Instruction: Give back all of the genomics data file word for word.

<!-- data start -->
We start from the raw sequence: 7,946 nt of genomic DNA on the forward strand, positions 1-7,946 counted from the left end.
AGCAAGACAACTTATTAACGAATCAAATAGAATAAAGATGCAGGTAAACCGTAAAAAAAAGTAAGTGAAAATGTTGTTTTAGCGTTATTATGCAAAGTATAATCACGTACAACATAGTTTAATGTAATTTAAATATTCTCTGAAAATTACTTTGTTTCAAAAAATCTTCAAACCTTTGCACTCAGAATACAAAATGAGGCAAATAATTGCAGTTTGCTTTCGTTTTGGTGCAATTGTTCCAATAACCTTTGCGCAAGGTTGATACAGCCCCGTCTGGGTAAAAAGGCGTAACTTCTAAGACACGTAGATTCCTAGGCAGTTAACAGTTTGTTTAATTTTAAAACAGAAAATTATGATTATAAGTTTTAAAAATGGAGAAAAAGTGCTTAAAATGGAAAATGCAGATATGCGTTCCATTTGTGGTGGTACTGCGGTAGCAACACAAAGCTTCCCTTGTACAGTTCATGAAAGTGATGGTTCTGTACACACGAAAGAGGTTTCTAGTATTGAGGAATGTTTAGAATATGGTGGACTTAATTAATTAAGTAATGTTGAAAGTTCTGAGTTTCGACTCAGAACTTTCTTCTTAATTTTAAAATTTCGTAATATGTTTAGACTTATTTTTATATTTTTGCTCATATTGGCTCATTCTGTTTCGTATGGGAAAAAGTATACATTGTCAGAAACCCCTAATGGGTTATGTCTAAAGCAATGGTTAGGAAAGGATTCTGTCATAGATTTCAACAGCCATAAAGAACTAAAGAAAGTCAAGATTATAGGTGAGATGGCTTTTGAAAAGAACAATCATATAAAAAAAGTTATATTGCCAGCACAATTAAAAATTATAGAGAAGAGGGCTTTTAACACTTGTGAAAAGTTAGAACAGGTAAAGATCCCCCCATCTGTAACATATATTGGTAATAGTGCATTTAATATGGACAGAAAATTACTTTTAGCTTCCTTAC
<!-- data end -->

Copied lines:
We start from the raw sequence: 7,946 nt of genomic DNA on the forward strand, positions 1-7,946 counted from the left end.
AGCAAGACAACTTATTAACGAATCAAATAGAATAAAGATGCAGGTAAACCGTAAAAAAAAGTAAGTGAAAATGTTGTTTTAGCGTTATTATGCAAAGTATAATCACGTACAACATAGTTTAATGTAATTTAAATATTCTCTGAAAATTACTTTGTTTCAAAAAATCTTCAAACCTTTGCACTCAGAATACAAAATGAGGCAAATAATTGCAGTTTGCTTTCGTTTTGGTGCAATTGTTCCAATAACCTTTGCGCAAGGTTGATACAGCCCCGTCTGGGTAAAAAGGCGTAACTTCTAAGACACGTAGATTCCTAGGCAGTTAACAGTTTGTTTAATTTTAAAACAGAAAATTATGATTATAAGTTTTAAAAATGGAGAAAAAGTGCTTAAAATGGAAAATGCAGATATGCGTTCCATTTGTGGTGGTACTGCGGTAGCAACACAAAGCTTCCCTTGTACAGTTCATGAAAGTGATGGTTCTGTACACACGAAAGAGGTTTCTAGTATTGAGGAATGTTTAGAATATGGTGGACTTAATTAATTAAGTAATGTTGAAAGTTCTGAGTTTCGACTCAGAACTTTCTTCTTAATTTTAAAATTTCGTAATATGTTTAGACTTATTTTTATATTTTTGCTCATATTGGCTCATTCTGTTTCGTATGGGAAAAAGTATACATTGTCAGAAACCCCTAATGGGTTATGTCTAAAGCAATGGTTAGGAAAGGATTCTGTCATAGATTTCAACAGCCATAAAGAACTAAAGAAAGTCAAGATTATAGGTGAGATGGCTTTTGAAAAGAACAATCATATAAAAAAAGTTATATTGCCAGCACAATTAAAAATTATAGAGAAGAGGGCTTTTAACACTTGTGAAAAGTTAGAACAGGTAAAGATCCCCCCATCTGTAACATATATTGGTAATAGTGCATTTAATATGGACAGAAAATTACTTTTAGCTTCCTTAC